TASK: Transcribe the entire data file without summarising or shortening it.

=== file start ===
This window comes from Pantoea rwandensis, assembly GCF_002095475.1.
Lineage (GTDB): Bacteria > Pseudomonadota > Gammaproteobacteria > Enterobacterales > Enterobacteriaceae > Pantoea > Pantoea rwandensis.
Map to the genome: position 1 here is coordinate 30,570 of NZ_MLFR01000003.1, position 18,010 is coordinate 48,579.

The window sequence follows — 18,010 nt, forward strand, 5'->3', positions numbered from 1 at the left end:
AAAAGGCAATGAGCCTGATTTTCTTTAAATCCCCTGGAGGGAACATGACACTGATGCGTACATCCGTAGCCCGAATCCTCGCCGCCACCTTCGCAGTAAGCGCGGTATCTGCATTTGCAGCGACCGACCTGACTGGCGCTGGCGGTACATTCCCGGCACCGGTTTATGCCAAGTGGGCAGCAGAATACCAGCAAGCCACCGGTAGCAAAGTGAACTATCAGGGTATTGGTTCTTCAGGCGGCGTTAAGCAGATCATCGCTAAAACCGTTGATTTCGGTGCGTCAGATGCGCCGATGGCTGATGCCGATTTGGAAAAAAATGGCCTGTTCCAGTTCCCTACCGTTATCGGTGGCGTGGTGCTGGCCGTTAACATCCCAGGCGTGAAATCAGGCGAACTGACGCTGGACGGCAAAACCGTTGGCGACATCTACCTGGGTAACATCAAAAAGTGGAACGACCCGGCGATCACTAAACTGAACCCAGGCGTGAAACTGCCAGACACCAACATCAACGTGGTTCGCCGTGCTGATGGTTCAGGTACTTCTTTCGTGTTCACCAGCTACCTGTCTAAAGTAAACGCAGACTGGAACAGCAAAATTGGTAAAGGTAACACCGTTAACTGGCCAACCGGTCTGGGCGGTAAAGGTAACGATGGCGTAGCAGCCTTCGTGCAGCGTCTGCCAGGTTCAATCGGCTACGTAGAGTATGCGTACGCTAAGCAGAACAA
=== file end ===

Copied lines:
This window comes from Pantoea rwandensis, assembly GCF_002095475.1.
Lineage (GTDB): Bacteria > Pseudomonadota > Gammaproteobacteria > Enterobacterales > Enterobacteriaceae > Pantoea > Pantoea rwandensis.
Map to the genome: position 1 here is coordinate 30,570 of NZ_MLFR01000003.1, position 18,010 is coordinate 48,579.

The window sequence follows — 18,010 nt, forward strand, 5'->3', positions numbered from 1 at the left end:
AAAAGGCAATGAGCCTGATTTTCTTTAAATCCCCTGGAGGGAACATGACACTGATGCGTACATCCGTAGCCCGAATCCTCGCCGCCACCTTCGCAGTAAGCGCGGTATCTGCATTTGCAGCGACCGACCTGACTGGCGCTGGCGGTACATTCCCGGCACCGGTTTATGCCAAGTGGGCAGCAGAATACCAGCAAGCCACCGGTAGCAAAGTGAACTATCAGGGTATTGGTTCTTCAGGCGGCGTTAAGCAGATCATCGCTAAAACCGTTGATTTCGGTGCGTCAGATGCGCCGATGGCTGATGCCGATTTGGAAAAAAATGGCCTGTTCCAGTTCCCTACCGTTATCGGTGGCGTGGTGCTGGCCGTTAACATCCCAGGCGTGAAATCAGGCGAACTGACGCTGGACGGCAAAACCGTTGGCGACATCTACCTGGGTAACATCAAAAAGTGGAACGACCCGGCGATCACTAAACTGAACCCAGGCGTGAAACTGCCAGACACCAACATCAACGTGGTTCGCCGTGCTGATGGTTCAGGTACTTCTTTCGTGTTCACCAGCTACCTGTCTAAAGTAAACGCAGACTGGAACAGCAAAATTGGTAAAGGTAACACCGTTAACTGGCCAACCGGTCTGGGCGGTAAAGGTAACGATGGCGTAGCAGCCTTCGTGCAGCGTCTGCCAGGTTCAATCGGCTACGTAGAGTATGCGTACGCTAAGCAGAACAA